DATA Step, Macro, Functions and more

using dataset variables and formatting without observations

Reply
Frequent Contributor
Posts: 91

using dataset variables and formatting without observations

Good morning!

I'm working on a series of programs that download data from an Oracle database. The first step downloads data for a particular project to the sas file 'PROJECT' based on a where condition.

There are some projects that have special additional calculation(s) that need to be done and appended back to the 'PROJECT' file.

My plan is to use PROJECT to generate the special data, concatenate the special dataset(s) to one dataset named SPECIAL, then use PROC DATASETS and APPEND to add SPECIAL back to the PROJECT file.

I want to use the attributes of the PROJECT file, so all the variable types and sizes match for the append.

A SET statement with (OBS=0) appears to work correctly.

Is there a better or more appropriate way to do this, and where might I find some documentation?

Thanks for your suggestions.

Wendy



*make PROJECT dataset from Oracle database ;
PROC SQL NOPRINT ;
CREATE PROJECT
AS SELECT … FROM …. WHERE… ;


*make special datasets from PROJECT or other sources ;

PROC SQL NOPRINT ;
CREATE SPECIAL1
AS SELECT … FROM PROJECT... WHERE … ;
QUIT ;

DATA SPECIAL2 ; SET PROJECT ;
Gyrate …gyrate… etc. ;
RUN ;

DATA SPECIAL3 ; SET SOMETHINGELSE ;
etc... ;
RUN ;


*concatenate special datasets using the PROJECT dataset as a model ;

DATA SPECIAL ;
SET PROJECT(OBS=0) SPECIAL1 SPECIAL2 SPECIAL3 ;
RUN ;

*add special datasets back to PROJECT ;

PROC DATASETS ;
APPEND BASE=PROJECT DATA=SPECIAL ;
RUN ;
Super Contributor
Super Contributor
Posts: 3,174

Re: using dataset variables and formatting without observations

With the SET you have constructed, a SAS ERROR condition is generated when a given SAS variable has a NUMERIC / CHARACTER type conflict in two or more datasets listed on the SET statement.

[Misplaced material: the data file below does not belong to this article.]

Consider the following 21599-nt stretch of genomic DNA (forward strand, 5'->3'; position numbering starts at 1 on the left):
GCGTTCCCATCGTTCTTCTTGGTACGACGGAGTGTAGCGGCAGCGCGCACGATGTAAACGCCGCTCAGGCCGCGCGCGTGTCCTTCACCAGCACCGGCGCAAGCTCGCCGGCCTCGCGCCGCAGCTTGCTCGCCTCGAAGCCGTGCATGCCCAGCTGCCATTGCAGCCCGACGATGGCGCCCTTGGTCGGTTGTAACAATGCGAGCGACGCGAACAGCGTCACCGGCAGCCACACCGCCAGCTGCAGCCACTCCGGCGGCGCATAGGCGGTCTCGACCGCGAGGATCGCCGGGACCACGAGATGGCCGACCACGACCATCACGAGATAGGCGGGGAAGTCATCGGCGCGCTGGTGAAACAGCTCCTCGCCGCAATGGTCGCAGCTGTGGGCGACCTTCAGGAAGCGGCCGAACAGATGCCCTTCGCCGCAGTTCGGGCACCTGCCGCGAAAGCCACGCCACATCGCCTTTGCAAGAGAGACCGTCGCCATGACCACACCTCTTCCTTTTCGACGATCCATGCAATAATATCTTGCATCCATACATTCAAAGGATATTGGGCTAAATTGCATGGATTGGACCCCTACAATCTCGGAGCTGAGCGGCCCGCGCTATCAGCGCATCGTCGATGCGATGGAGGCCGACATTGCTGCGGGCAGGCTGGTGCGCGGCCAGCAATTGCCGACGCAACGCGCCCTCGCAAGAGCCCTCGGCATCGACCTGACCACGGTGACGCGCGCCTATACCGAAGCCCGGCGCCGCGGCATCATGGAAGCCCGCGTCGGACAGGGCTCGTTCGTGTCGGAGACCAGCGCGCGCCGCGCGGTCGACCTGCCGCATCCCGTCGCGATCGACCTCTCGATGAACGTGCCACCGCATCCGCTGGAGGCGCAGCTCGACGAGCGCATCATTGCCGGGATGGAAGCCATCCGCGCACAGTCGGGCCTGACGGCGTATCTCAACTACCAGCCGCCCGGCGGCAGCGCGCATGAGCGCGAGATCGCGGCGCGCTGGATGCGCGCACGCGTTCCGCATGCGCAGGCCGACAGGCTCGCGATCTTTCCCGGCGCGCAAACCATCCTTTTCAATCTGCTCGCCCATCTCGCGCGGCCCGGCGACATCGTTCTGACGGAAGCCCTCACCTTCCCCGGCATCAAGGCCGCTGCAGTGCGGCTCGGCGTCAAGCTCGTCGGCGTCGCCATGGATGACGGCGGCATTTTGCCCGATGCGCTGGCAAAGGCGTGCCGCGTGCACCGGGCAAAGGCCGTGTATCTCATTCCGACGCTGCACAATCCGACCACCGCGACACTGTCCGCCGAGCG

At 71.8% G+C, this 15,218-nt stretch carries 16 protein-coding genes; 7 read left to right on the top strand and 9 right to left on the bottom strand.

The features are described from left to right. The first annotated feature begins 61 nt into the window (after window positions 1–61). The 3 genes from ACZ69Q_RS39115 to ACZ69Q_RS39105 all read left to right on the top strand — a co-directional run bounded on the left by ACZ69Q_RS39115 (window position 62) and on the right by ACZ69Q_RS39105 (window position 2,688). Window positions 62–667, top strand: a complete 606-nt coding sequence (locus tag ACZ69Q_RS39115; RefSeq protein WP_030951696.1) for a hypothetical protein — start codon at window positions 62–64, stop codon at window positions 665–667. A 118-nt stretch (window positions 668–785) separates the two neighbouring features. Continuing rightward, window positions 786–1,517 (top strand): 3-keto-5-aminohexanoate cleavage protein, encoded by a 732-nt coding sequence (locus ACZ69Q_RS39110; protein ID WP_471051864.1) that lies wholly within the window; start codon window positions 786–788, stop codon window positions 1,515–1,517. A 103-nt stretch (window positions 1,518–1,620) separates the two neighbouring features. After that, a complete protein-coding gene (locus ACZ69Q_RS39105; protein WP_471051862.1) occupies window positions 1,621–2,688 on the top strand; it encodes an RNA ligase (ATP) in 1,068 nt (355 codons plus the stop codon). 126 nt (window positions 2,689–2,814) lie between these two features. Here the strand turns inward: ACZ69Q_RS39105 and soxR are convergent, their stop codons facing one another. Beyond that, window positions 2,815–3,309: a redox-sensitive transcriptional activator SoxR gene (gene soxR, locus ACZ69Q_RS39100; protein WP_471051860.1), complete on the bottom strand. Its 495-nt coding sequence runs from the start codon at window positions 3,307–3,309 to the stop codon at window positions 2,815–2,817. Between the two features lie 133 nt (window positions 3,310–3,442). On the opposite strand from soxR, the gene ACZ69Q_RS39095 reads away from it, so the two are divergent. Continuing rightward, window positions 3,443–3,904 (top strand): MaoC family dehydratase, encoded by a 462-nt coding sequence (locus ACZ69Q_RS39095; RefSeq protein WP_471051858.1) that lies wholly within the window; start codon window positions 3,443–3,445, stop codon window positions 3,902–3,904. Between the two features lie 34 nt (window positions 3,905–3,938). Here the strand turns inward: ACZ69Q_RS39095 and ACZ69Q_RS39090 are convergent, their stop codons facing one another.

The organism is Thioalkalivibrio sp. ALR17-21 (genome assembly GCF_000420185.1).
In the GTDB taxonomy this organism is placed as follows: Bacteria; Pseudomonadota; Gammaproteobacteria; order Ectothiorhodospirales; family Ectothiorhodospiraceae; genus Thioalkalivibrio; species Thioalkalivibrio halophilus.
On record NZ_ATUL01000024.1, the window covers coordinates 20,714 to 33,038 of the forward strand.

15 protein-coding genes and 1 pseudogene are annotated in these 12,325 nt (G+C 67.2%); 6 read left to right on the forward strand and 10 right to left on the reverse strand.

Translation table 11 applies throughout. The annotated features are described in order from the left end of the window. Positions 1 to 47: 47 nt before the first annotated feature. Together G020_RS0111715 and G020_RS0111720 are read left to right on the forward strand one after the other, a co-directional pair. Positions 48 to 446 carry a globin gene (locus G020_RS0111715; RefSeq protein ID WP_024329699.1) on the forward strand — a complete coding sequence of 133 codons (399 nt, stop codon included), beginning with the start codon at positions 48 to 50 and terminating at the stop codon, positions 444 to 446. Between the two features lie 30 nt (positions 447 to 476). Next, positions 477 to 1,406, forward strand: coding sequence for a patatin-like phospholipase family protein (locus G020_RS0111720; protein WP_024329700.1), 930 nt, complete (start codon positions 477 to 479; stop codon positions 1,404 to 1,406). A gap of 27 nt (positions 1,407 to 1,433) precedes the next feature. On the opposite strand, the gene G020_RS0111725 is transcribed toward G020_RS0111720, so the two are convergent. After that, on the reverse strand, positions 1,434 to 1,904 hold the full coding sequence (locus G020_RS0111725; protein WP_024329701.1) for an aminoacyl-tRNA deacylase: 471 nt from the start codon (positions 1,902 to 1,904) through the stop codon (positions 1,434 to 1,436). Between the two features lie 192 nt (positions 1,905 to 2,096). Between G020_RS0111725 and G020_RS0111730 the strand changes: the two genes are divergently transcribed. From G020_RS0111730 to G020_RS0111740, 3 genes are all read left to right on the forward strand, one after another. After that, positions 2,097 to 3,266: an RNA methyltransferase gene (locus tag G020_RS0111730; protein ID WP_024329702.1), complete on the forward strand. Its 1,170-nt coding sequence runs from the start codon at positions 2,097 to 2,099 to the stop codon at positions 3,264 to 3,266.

And, do consider that SAS will simply truncate a variable's length when the "type" conflict is not present but a "shorter length" with a WARNING message, that sometimes goes unnoticed.

My general approach (and recommendation) is to define either a AUTOCALL macro or INCLUDE member with specific LENGTH, FORMAT and LABEL definitions, however I do not typically have external DBMS data feeds to consider.

Scott Barry
SBBWorks, Inc.
PROC Star
Posts: 1,564

Re: using dataset variables and formatting without observations

While I see nothing odd in you post, I would agree with Scott: define the lengths (and types!) yourself, rather than let sas do it and then try to fix them.

It is difficult to add more comments without knowing more about your constraints.

Replacing the last 2 steps with one might be faster if SPECIAL is larger than PROJECT:

DATA PROJECT;
SET PROJECT SPECIAL1 SPECIAL2 SPECIAL3 ;
RUN ;
Super User
Posts: 10,538

Re: using dataset variables and formatting without observations

You may find the information in Dictionary.columns useful. Look at the items related to your PROJECTS dataset.
Frequent Contributor
Posts: 91

Re: using dataset variables and formatting without observations

The Oracle database I am using is for Water Quality at my agency, and the PROJECT datasets coming down from the Oracle database tend to be large.

My original code did SET all of the datasets, but I realized that I would need a more general solution to implement across other projects.

Everyone will have some sort of data to add through SPECIAL, but the contents of SPECIAL will differ between projects. For example, most projects will want a Total Nitrogen calculation, my project has parameters of light transmission in water that live in a different database, and others might have something like pesticide data.

SPECIAL should always be much smaller than PROJECT. For example, this morning's run for my project had 1.1 million rows in PROJECT, and 50K rows in SPECIAL.

In addition, I need the final result of PROJECT+SPECIAL to be sorted. I tested run and cpu time of SETting the datasets followed by PROC SORT, PROC SQL using OUTER UNION CORR and ORDER BY, and to my surprise, APPEND followed by PROC SORT was the clear winner.

Thanks also for the caution to watch my variables and lengths carefully. For most of the cases, I am using PROC SQL, and defining the value of a couple of fields, like

'C' AS REMARK,
'TN_CALC' AS ANALYTE,

and the text fields in Oracle are of length 20 and 240, respectively. I definitely could specify the LENGTH explicitly like this, but was hoping to not have to do that.

'C' AS REMARK LENGTH=20,
'TN_CALC' AS ANALYTE LENGTH=240,

I'm not familiar with AUTOCALL, so will have to do some reading.

Thanks so much for the suggestions!

Wendy Message was edited by: WendyT
Ask a Question
Discussion stats
  • 4 replies
  • 122 views
  • 0 likes
  • 4 in conversation